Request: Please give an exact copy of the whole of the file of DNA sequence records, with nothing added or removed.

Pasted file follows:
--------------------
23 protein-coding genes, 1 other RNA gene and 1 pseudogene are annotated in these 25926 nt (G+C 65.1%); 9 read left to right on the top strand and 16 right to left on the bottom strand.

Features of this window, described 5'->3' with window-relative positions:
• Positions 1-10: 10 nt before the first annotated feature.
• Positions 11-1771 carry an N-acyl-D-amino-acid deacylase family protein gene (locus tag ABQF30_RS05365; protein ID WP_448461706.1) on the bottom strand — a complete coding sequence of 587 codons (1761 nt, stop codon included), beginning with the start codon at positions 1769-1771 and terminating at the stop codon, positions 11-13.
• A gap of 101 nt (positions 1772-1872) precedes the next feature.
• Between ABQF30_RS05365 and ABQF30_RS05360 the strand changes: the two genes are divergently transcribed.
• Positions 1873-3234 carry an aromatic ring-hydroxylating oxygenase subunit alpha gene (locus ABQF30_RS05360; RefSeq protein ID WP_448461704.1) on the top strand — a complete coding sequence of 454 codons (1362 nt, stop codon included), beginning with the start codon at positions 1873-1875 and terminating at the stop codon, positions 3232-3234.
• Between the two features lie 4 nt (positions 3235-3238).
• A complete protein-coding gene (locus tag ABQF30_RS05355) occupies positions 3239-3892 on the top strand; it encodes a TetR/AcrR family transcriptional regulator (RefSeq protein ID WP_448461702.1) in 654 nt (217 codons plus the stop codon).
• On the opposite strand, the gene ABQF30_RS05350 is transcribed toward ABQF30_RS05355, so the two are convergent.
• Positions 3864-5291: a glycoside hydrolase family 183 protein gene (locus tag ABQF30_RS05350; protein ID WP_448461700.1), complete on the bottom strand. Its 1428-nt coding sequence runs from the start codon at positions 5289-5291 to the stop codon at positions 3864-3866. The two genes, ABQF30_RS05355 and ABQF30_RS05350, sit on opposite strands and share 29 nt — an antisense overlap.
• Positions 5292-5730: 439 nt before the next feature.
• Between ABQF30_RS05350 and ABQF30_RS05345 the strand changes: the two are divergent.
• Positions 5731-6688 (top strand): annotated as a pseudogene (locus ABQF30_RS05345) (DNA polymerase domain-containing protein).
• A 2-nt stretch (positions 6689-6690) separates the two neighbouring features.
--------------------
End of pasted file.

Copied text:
23 protein-coding genes, 1 other RNA gene and 1 pseudogene are annotated in these 25926 nt (G+C 65.1%); 9 read left to right on the top strand and 16 right to left on the bottom strand.

Features of this window, described 5'->3' with window-relative positions:
• Positions 1-10: 10 nt before the first annotated feature.
• Positions 11-1771 carry an N-acyl-D-amino-acid deacylase family protein gene (locus tag ABQF30_RS05365; protein ID WP_448461706.1) on the bottom strand — a complete coding sequence of 587 codons (1761 nt, stop codon included), beginning with the start codon at positions 1769-1771 and terminating at the stop codon, positions 11-13.
• A gap of 101 nt (positions 1772-1872) precedes the next feature.
• Between ABQF30_RS05365 and ABQF30_RS05360 the strand changes: the two genes are divergently transcribed.
• Positions 1873-3234 carry an aromatic ring-hydroxylating oxygenase subunit alpha gene (locus ABQF30_RS05360; RefSeq protein ID WP_448461704.1) on the top strand — a complete coding sequence of 454 codons (1362 nt, stop codon included), beginning with the start codon at positions 1873-1875 and terminating at the stop codon, positions 3232-3234.
• Between the two features lie 4 nt (positions 3235-3238).
• A complete protein-coding gene (locus tag ABQF30_RS05355) occupies positions 3239-3892 on the top strand; it encodes a TetR/AcrR family transcriptional regulator (RefSeq protein ID WP_448461702.1) in 654 nt (217 codons plus the stop codon).
• On the opposite strand, the gene ABQF30_RS05350 is transcribed toward ABQF30_RS05355, so the two are convergent.
• Positions 3864-5291: a glycoside hydrolase family 183 protein gene (locus tag ABQF30_RS05350; protein ID WP_448461700.1), complete on the bottom strand. Its 1428-nt coding sequence runs from the start codon at positions 5289-5291 to the stop codon at positions 3864-3866. The two genes, ABQF30_RS05355 and ABQF30_RS05350, sit on opposite strands and share 29 nt — an antisense overlap.
• Positions 5292-5730: 439 nt before the next feature.
• Between ABQF30_RS05350 and ABQF30_RS05345 the strand changes: the two are divergent.
• Positions 5731-6688 (top strand): annotated as a pseudogene (locus ABQF30_RS05345) (DNA polymerase domain-containing protein).
• A 2-nt stretch (positions 6689-6690) separates the two neighbouring features.